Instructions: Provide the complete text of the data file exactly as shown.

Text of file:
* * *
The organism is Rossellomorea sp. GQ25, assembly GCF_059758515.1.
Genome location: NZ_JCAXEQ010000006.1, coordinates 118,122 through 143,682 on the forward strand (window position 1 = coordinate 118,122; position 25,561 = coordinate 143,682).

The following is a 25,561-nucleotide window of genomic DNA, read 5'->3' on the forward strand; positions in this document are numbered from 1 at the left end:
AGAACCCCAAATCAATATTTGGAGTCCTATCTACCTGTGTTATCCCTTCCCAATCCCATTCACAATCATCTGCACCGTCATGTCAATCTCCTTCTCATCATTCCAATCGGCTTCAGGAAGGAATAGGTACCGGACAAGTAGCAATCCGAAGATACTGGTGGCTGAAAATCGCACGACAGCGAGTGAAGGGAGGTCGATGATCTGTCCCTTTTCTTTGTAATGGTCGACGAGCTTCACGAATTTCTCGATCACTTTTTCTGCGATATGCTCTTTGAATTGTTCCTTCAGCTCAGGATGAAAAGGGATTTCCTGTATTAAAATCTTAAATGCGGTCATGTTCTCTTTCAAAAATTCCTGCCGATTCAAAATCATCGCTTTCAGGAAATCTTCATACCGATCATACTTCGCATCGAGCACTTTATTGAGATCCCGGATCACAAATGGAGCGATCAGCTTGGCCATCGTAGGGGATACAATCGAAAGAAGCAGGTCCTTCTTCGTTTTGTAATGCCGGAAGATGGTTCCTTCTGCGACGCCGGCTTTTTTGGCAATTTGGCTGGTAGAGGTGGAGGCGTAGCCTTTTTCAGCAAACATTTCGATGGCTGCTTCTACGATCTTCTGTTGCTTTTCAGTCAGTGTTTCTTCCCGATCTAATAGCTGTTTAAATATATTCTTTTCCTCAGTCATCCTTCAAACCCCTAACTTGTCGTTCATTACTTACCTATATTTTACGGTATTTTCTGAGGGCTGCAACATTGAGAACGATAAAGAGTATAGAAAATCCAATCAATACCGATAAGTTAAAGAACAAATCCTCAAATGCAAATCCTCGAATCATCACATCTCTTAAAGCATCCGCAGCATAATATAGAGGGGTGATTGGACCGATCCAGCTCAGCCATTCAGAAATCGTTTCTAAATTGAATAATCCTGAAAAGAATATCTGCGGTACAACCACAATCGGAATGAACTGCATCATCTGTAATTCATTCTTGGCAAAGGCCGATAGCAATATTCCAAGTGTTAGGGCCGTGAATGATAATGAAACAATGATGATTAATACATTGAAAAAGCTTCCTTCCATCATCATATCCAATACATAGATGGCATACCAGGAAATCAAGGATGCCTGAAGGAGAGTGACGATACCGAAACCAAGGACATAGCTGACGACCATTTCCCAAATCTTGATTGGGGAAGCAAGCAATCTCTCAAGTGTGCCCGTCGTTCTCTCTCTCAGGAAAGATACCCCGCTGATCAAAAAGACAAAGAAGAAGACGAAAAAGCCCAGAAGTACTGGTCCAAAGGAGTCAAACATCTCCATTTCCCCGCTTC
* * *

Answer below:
The organism is Rossellomorea sp. GQ25, assembly GCF_059758515.1.
Genome location: NZ_JCAXEQ010000006.1, coordinates 118,122 through 143,682 on the forward strand (window position 1 = coordinate 118,122; position 25,561 = coordinate 143,682).

The following is a 25,561-nucleotide window of genomic DNA, read 5'->3' on the forward strand; positions in this document are numbered from 1 at the left end:
AGAACCCCAAATCAATATTTGGAGTCCTATCTACCTGTGTTATCCCTTCCCAATCCCATTCACAATCATCTGCACCGTCATGTCAATCTCCTTCTCATCATTCCAATCGGCTTCAGGAAGGAATAGGTACCGGACAAGTAGCAATCCGAAGATACTGGTGGCTGAAAATCGCACGACAGCGAGTGAAGGGAGGTCGATGATCTGTCCCTTTTCTTTGTAATGGTCGACGAGCTTCACGAATTTCTCGATCACTTTTTCTGCGATATGCTCTTTGAATTGTTCCTTCAGCTCAGGATGAAAAGGGATTTCCTGTATTAAAATCTTAAATGCGGTCATGTTCTCTTTCAAAAATTCCTGCCGATTCAAAATCATCGCTTTCAGGAAATCTTCATACCGATCATACTTCGCATCGAGCACTTTATTGAGATCCCGGATCACAAATGGAGCGATCAGCTTGGCCATCGTAGGGGATACAATCGAAAGAAGCAGGTCCTTCTTCGTTTTGTAATGCCGGAAGATGGTTCCTTCTGCGACGCCGGCTTTTTTGGCAATTTGGCTGGTAGAGGTGGAGGCGTAGCCTTTTTCAGCAAACATTTCGATGGCTGCTTCTACGATCTTCTGTTGCTTTTCAGTCAGTGTTTCTTCCCGATCTAATAGCTGTTTAAATATATTCTTTTCCTCAGTCATCCTTCAAACCCCTAACTTGTCGTTCATTACTTACCTATATTTTACGGTATTTTCTGAGGGCTGCAACATTGAGAACGATAAAGAGTATAGAAAATCCAATCAATACCGATAAGTTAAAGAACAAATCCTCAAATGCAAATCCTCGAATCATCACATCTCTTAAAGCATCCGCAGCATAATATAGAGGGGTGATTGGACCGATCCAGCTCAGCCATTCAGAAATCGTTTCTAAATTGAATAATCCTGAAAAGAATATCTGCGGTACAACCACAATCGGAATGAACTGCATCATCTGTAATTCATTCTTGGCAAAGGCCGATAGCAATATTCCAAGTGTTAGGGCCGTGAATGATAATGAAACAATGATGATTAATACATTGAAAAAGCTTCCTTCCATCATCATATCCAATACATAGATGGCATACCAGGAAATCAAGGATGCCTGAAGGAGAGTGACGATACCGAAACCAAGGACATAGCTGACGACCATTTCCCAAATCTTGATTGGGGAAGCAAGCAATCTCTCAAGTGTGCCCGTCGTTCTCTCTCTCAGGAAAGATACCCCGCTGATCAAAAAGACAAAGAAGAAGACGAAAAAGCCCAGAAGTACTGGTCCAAAGGAGTCAAACATCTCCATTTCCCCGCTTC